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An arabic translation, reliability, and validation of Patient Health Questionnaire in a Saudi sample

Overview of attention for article published in Annals of General Psychiatry, September 2017
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About this Attention Score

  • In the top 5% of all research outputs scored by Altmetric
  • One of the highest-scoring outputs from this source (#2 of 427)
  • High Attention Score compared to outputs of the same age (98th percentile)

Mentioned by

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224 tweeters

Readers on

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118 Mendeley
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Title
An arabic translation, reliability, and validation of Patient Health Questionnaire in a Saudi sample
Published in
Annals of General Psychiatry, September 2017
DOI 10.1186/s12991-017-0155-1
Pubmed ID
Authors

Ahmad N. AlHadi, Deemah A. AlAteeq, Eman Al-Sharif, Hamdah M. Bawazeer, Hasan Alanazi, Abdulaziz T. AlShomrani, Raafat M. Shuqdar, Reem AlOwaybil

Abstract

Psychological disorders including depression and anxiety are not rare in primary care clinics. The Patient Health Questionnaire (PHQ) is a clinical diagnostic tool that is widely utilized by primary health care physicians worldwide because it provides a practical in-clinic tool to screen for psychological disorders. This study evaluated the validity of the Arabic version of the PHQ in all six modules including depression, anxiety, somatic, panic, eating, and alcohol abuse disorders. This is a quantitative observational cross-sectional study that was conducted by administrating the translated Arabic version of PHQ to a sample of King Saud University students in Riyadh, Saudi Arabia. The sample was 731 university students who participated in this study including 376 (51.6%) females and 354 (48.4%) males with a mean age of 21.30 years. Eight mental health experts carried out the face validation process of the PHQ Arabic version. The internal consistency reliability was measured using Cronbach's alpha for the PHQ9, GAD7, PHQ15, and panic disorder modules. The results were 0.857, 0.763, 0.826, and 0.696, respectively. In comparison, the eating disorders and alcohol abuse modules demonstrated poor internal consistency due to small number of participants in these modules. This study demonstrates that the Arabic version of the PHQ is a valid and reliable tool to screen for depression, anxiety, somatic, and panic disorders in a Saudi sample.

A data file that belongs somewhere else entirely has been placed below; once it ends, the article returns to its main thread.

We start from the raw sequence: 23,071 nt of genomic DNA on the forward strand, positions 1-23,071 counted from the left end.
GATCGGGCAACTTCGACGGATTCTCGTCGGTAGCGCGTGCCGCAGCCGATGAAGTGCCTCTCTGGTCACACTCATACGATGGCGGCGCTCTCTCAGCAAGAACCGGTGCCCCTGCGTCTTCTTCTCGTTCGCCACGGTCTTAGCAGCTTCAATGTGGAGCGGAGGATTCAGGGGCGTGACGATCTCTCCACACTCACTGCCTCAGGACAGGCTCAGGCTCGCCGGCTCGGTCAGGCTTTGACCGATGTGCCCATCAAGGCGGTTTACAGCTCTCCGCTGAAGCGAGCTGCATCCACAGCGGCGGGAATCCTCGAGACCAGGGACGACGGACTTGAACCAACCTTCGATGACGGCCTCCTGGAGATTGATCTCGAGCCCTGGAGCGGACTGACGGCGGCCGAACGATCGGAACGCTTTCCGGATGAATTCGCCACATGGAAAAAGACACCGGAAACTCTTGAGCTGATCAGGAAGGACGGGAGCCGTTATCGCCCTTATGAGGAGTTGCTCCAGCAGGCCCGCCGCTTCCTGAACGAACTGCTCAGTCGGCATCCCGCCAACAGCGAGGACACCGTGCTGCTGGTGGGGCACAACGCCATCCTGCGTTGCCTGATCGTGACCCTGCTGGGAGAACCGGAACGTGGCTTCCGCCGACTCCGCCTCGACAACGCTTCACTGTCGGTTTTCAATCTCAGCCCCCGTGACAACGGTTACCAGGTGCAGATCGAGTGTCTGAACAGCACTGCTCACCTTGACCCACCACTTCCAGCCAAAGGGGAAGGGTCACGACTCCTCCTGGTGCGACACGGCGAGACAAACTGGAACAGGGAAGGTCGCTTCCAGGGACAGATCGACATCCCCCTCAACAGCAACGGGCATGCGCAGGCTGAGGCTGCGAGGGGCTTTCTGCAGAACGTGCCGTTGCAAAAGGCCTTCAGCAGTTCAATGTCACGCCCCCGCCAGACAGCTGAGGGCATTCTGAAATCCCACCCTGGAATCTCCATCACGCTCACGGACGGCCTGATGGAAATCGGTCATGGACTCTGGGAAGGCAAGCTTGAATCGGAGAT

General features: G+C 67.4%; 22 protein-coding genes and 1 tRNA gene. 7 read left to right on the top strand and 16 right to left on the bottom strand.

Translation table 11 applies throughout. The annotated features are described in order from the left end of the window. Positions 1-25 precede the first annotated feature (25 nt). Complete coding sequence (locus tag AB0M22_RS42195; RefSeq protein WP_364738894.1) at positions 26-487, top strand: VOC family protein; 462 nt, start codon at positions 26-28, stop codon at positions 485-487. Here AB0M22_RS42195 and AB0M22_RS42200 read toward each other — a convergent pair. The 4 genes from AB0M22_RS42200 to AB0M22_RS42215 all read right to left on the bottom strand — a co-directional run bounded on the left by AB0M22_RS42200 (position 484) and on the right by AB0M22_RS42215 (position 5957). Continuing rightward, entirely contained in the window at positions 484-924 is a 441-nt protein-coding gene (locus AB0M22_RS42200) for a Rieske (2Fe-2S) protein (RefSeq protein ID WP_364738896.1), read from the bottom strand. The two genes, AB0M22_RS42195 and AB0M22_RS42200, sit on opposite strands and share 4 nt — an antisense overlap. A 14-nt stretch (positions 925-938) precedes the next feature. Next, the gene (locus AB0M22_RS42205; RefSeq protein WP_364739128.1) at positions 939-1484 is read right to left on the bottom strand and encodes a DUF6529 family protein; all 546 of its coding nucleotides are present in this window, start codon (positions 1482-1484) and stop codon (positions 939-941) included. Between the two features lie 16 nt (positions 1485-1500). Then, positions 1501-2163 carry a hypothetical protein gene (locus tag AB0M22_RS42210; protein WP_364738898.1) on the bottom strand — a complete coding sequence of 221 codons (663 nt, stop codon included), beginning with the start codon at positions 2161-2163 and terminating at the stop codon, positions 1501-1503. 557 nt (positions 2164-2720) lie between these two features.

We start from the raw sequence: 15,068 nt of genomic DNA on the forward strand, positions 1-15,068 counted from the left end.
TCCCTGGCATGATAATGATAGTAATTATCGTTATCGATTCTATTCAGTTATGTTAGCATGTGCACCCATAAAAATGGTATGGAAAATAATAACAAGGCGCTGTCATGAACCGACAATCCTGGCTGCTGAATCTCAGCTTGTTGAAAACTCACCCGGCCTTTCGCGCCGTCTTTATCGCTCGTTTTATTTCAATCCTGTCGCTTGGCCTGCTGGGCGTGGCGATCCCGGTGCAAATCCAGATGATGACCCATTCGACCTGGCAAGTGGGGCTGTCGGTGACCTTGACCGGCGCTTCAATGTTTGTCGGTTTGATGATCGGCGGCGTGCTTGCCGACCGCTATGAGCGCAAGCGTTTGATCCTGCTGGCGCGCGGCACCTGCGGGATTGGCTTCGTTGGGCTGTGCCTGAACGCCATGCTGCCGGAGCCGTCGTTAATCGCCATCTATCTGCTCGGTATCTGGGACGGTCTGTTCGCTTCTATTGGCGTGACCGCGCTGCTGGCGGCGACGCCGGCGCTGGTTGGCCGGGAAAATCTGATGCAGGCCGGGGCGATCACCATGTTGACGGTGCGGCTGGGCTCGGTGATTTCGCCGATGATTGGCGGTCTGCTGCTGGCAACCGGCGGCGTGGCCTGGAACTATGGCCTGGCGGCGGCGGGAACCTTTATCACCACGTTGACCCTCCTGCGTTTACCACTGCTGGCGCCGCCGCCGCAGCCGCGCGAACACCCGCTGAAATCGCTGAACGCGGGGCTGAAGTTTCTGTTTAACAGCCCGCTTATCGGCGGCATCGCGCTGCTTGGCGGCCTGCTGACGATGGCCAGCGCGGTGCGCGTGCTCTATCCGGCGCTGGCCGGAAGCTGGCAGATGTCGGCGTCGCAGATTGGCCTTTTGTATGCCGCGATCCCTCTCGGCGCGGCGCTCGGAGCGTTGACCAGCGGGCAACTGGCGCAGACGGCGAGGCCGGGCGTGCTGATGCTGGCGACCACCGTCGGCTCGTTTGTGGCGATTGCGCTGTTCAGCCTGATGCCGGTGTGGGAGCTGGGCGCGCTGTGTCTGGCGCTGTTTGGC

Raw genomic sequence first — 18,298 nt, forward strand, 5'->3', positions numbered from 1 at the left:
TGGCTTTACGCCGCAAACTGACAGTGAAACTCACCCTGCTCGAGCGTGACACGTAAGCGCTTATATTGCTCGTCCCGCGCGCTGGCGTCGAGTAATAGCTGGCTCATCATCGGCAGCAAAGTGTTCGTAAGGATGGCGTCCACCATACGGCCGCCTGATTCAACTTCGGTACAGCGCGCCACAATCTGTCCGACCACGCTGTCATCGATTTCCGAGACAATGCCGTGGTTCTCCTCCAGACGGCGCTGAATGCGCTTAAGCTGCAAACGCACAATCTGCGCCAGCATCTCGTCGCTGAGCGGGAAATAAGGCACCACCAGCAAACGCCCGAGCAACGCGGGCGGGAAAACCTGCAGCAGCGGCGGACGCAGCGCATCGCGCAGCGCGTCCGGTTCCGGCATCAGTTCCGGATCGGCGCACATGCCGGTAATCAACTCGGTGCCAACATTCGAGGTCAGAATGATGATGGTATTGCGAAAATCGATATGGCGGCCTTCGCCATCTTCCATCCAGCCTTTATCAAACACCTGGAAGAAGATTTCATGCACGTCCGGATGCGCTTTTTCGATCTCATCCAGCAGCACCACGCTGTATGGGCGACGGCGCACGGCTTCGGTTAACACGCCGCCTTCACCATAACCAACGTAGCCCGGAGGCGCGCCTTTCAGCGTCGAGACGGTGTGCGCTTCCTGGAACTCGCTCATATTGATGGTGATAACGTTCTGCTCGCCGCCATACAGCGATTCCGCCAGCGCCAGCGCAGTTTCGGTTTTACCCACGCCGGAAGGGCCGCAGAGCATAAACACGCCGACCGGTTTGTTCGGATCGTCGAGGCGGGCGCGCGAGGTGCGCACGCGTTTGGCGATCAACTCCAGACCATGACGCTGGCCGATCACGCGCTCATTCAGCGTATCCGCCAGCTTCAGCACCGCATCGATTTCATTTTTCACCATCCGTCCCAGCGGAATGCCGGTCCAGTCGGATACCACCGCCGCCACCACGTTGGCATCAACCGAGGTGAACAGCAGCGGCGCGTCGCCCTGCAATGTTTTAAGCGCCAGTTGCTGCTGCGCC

Twitter Demographics

The data shown below were collected from the profiles of 224 tweeters who shared this research output. Click here to find out more about how the information was compiled.

Mendeley readers

The data shown below were compiled from readership statistics for 118 Mendeley readers of this research output. Click here to see the associated Mendeley record.

Geographical breakdown

Country Count As %
Unknown 118 100%

Demographic breakdown

Readers by professional status Count As %
Student > Bachelor 16 14%
Student > Master 16 14%
Professor > Associate Professor 12 10%
Student > Ph. D. Student 12 10%
Researcher 8 7%
Other 21 18%
Unknown 33 28%
Readers by discipline Count As %
Medicine and Dentistry 37 31%
Psychology 15 13%
Nursing and Health Professions 7 6%
Neuroscience 5 4%
Social Sciences 5 4%
Other 11 9%
Unknown 38 32%

Attention Score in Context

This research output has an Altmetric Attention Score of 185. This is our high-level measure of the quality and quantity of online attention that it has received. This Attention Score, as well as the ranking and number of research outputs shown below, was calculated when the research output was last mentioned on 11 July 2018.
All research outputs
#112,483
of 17,096,050 outputs
Outputs from Annals of General Psychiatry
#2
of 427 outputs
Outputs of similar age
#3,736
of 279,165 outputs
Outputs of similar age from Annals of General Psychiatry
#1
of 1 outputs
Altmetric has tracked 17,096,050 research outputs across all sources so far. Compared to these this one has done particularly well and is in the 99th percentile: it's in the top 5% of all research outputs ever tracked by Altmetric.
So far Altmetric has tracked 427 research outputs from this source. They typically receive a little more attention than average, with a mean Attention Score of 6.3. This one has done particularly well, scoring higher than 99% of its peers.
Older research outputs will score higher simply because they've had more time to accumulate mentions. To account for age we can compare this Altmetric Attention Score to the 279,165 tracked outputs that were published within six weeks on either side of this one in any source. This one has done particularly well, scoring higher than 98% of its contemporaries.
We're also able to compare this research output to 1 others from the same source and published within six weeks on either side of this one. This one has scored higher than all of them